Surviving past a sense of entitlement

A good friend of mine recently had a meltdown because her boss told her the truth. It reflected her insecurities about her own value to the company, and that triggered a fair amount of pain.

It’s hard to be young, trying to succeed and yet inexperienced enough to feel dispensable. I can relate.

But my counter for it is not to whine that the people who have it made should be nicer. Instead, I think proving yourself is the way to go. It might take overcoming some emotional barriers, but proving yourself is certainly more useful than waiting around for people to be nice or to act the way you expect them to. It takes conscious effort for busy people to be nice. Not that they shouldn’t be, but there shouldn’t be a sense that one is entitled to nice treatment. No one is entitled to be invested in, until they show proof that there could be a return of investment.

I would have told my friend to wipe away her tears and soldier on, but that wouldn’t have been the sensitive or “supportive” thing to do. So I told her that she was still young, like I was, and still had a lot of time left. All true. I put my arms around her and we joked around.

Yeah sometimes seasoned players of life have reached a stage where some things just make sense to them, but can be tough for a young person still struggling to find their way to hear. It probably takes a few more of these “nukes” to straighten out the logic and make a person more emotionally resillient. I suspect this is one of the secrets to becoming a full fledged “adult”. Rejection and failure that molds you.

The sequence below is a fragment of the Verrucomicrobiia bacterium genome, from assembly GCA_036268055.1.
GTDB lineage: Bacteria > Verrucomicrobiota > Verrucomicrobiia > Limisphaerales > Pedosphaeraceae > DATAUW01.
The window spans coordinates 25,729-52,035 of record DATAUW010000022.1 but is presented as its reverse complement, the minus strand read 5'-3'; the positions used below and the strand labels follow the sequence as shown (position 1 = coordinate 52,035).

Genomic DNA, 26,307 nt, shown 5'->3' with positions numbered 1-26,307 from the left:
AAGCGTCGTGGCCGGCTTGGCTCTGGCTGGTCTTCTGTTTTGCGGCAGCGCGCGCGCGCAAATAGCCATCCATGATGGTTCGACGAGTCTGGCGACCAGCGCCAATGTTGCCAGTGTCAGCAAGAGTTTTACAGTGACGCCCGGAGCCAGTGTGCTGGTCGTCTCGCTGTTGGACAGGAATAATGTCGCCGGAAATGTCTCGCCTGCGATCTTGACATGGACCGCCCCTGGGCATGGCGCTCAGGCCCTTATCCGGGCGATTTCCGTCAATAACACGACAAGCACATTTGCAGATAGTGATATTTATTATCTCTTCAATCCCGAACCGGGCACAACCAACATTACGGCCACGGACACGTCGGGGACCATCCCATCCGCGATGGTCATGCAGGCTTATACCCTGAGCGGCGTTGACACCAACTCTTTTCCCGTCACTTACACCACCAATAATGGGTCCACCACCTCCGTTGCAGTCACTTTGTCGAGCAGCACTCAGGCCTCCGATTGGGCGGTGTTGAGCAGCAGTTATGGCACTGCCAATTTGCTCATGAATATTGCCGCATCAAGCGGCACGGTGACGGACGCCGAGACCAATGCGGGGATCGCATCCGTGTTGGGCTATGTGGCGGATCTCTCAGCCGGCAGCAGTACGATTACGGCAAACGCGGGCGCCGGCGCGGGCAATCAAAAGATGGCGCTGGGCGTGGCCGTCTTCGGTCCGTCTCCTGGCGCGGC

This is why I’ll not interfere in my friend’s learning process. I’m sure she’ll come to the same conclusion I did, if she wants whatever it is badly enough. If not, she’ll spend the rest of her life thinking the world is unfair. It is, but the trick is probably to act like it’s not.

I read a LinkedIn post recently about a guy who is now successful, but was previously rejected when he approached someone for mentoring. The prospective mentor had told him to prove himself. He balked at this – why should he have to infringe on his pride? In a way, it was possibly a “nuke” for him, because he saw it as rejection and unreasonableness, not an opportunity. Perhaps the mentor had many other mentees lined up to seek his guidance. Who is more likely to receive it, I wonder? The entitled young person or one who shows he is worth time and effort – energy expended by the other person when they could be doing anything else?

An entitled attitude to anything is a lost opportunity. The faster we process the emotional turmoil of unfairness that comes with youth, the faster we accept that the world sucks, and that we just have to learn how to play by its rules so that we emerge out at top. Survival of the fittest.

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